Photos and Video: #NoDAPL Protesters Launch Shore Line Confrontation With North Dakota Cops

As multiple media outlets are reporting, the Dakota Access Pipeline protesters once again clashed with North Dakota law enforcement, this time on the banks of the Cantapeta Creek.

They were trying to access shore line land owned by the U.S. Army Corps of Engineers and, beyond that, private land making the the Cannon Ball Ranch.

This is the latest release from the Morton County Sheriff’s Department:

Mandan, N.D. – The U.S. Army Corps of Engineers requested the Morton County Sheriff’s Department to assist them in removing any trespassers who enter Corps land to the north of the main camp area.  Law enforcement witnessed protesters building an illegal, man-made, wooden bridge across the Cantapeta Creek. This is located east of 1806 and the Backwater Bridge at the confluence of the Cannonball River.  Protesters involved in building the bridge violated numerous federal and state laws including the Clean Water Act and the Safe River and Harbors Act.

Law enforcement responded to the shoreline on the north side of the creek. Officers ordered protesters to remove themselves from the bridge and notified them that if they crossed the bridge they would be arrested for trespassing. This order was repeated several times.

Law enforcement with boats were able to pull the make-shift bridge apart. Numerous protesters continued to ignore officer’s commands and crossed the river by swimming, using boats, canoes and kayaks. The stand-off with officers concluded shortly before 2:00 p.m. when protesters retreated and returned to the main camp area.

You can see a copy of the Corp’s request for assistance here.

Morton County Sheriff Kyle Kirchmeier was happy that the Corps gave local law enforcement permission to, you know, enforce the law:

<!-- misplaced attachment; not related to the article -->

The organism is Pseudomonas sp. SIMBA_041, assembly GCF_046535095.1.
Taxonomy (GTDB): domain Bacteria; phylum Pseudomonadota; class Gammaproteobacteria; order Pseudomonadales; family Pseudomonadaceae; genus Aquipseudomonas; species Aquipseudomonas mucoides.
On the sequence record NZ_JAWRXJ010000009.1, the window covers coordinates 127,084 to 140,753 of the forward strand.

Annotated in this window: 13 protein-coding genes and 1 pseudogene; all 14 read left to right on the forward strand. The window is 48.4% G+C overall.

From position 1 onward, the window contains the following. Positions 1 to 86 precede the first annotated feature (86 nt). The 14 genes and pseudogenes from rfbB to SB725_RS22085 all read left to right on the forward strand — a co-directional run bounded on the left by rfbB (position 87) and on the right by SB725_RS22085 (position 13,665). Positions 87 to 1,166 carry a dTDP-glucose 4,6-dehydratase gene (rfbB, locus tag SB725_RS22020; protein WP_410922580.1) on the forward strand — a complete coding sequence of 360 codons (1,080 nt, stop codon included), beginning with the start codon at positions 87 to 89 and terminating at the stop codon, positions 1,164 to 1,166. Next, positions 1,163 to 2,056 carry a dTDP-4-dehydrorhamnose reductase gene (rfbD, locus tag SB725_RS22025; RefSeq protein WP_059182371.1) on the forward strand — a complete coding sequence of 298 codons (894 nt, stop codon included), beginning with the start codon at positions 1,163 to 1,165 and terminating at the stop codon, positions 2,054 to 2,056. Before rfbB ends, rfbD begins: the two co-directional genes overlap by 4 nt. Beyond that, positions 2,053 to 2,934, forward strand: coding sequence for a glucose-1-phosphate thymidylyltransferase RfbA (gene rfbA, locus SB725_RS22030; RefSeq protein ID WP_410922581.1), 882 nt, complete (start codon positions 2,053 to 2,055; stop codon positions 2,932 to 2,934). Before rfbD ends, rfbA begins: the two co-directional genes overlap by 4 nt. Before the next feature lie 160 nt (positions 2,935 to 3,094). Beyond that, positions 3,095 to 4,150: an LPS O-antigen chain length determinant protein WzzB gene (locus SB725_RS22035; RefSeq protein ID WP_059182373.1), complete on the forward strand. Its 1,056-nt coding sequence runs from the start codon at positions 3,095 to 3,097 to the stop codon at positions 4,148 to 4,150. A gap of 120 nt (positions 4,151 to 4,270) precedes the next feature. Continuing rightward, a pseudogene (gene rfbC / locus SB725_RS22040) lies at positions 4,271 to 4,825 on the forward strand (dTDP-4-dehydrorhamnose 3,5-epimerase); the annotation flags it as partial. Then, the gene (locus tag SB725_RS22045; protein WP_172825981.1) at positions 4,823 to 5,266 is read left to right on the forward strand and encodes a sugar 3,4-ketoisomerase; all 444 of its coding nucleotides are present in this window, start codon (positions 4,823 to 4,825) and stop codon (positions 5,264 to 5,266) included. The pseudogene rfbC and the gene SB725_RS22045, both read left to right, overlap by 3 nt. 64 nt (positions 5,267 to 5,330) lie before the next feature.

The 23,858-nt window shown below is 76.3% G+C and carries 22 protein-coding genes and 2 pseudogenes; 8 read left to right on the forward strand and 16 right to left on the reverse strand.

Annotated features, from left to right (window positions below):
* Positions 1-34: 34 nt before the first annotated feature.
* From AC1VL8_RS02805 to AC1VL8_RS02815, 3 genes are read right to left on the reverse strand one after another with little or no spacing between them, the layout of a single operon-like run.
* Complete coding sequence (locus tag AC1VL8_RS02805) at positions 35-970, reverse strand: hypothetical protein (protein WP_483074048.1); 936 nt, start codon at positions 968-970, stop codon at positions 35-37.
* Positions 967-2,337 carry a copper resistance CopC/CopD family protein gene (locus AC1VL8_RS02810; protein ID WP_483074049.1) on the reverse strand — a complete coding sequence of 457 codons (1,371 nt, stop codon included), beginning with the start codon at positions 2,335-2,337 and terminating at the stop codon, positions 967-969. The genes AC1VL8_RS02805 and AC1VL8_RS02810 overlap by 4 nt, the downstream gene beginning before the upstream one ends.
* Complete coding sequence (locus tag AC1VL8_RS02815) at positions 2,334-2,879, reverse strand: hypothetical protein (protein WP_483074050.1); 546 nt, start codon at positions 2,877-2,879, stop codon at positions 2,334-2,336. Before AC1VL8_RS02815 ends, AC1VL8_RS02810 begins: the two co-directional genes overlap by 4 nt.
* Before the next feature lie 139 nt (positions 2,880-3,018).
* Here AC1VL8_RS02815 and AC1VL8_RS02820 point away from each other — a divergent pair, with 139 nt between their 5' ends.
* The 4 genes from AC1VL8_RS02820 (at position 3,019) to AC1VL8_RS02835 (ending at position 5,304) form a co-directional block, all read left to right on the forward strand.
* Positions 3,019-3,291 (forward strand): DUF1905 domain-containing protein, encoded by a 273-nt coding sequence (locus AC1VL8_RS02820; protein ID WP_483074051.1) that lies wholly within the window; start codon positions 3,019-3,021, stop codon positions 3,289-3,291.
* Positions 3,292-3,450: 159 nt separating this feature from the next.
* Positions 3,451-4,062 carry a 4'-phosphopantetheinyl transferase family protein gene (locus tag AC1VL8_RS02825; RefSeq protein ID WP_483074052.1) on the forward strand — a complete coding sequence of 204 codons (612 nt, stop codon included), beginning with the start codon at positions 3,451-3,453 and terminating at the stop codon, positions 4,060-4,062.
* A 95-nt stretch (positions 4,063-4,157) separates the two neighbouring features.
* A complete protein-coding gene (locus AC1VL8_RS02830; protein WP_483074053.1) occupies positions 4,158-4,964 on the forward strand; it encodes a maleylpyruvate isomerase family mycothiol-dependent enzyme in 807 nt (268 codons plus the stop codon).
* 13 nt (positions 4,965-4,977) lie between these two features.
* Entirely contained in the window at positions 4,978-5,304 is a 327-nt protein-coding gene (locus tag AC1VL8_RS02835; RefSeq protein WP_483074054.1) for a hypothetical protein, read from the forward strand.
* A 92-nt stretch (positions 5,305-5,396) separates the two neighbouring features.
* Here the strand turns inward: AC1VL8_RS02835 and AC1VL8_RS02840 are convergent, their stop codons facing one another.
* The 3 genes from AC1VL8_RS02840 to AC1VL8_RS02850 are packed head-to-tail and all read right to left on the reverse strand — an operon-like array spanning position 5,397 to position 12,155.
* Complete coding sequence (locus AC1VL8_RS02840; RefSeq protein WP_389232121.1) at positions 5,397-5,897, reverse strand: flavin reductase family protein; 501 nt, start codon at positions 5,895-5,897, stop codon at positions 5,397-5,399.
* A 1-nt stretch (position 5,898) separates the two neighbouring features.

“Receiving permission and precise guidance from the U.S. Army Corps of Engineers was uplifting today. This simple message gave a clear cut order to execute a plan to remove unlawful actors and prevent further unlawful actions,” said Morton County Sheriff Kyle Kirchmeier. “Eighty five days into the protests, we look forward to other federal government agencies following the Corps’ spirit of providing support and assistance to law enforcement.”

There was apparently one guy arrested – someone who bought the boats and canoes for the protesters – and he was charged with “conspiracy to commit obstruction of a government function.”

Here are some more details on the tacts the cops used today, and a troubling note about federal authorities investigating protest camp “security” personnel hog tying someone:

Authorities used less-than-lethal ammunition to control the situation. In one incident a male was at a boat and was throwing bottles at officers on the police line. A second incident occurred when a man wearing a gas mask, refused to show his hands, refused to disperse and charged the police line. Officers also deployed pepper spray and tear gas to disperse the group of protesters who came across the water and camp at officers. No lethal shots were fired from law enforcement.

The FBI and BIA are following up on a report of an individual being hog-tied and detained by “camp security” and being brought to the BIA checkpoint. There were also reports of gunfire in the camp, BIA responded and is investigating that report as well.

Here’s some video of the protest today and, below that, some photos:

11-2 water attack (1)

11-2 water attack (2)

11-2 water attack (3)

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Rob Port is the editor of SayAnythingBlog.com, a columnist for the Forum News Service, and host of the Plain Talk Podcast which you can subscribe to by clicking here.

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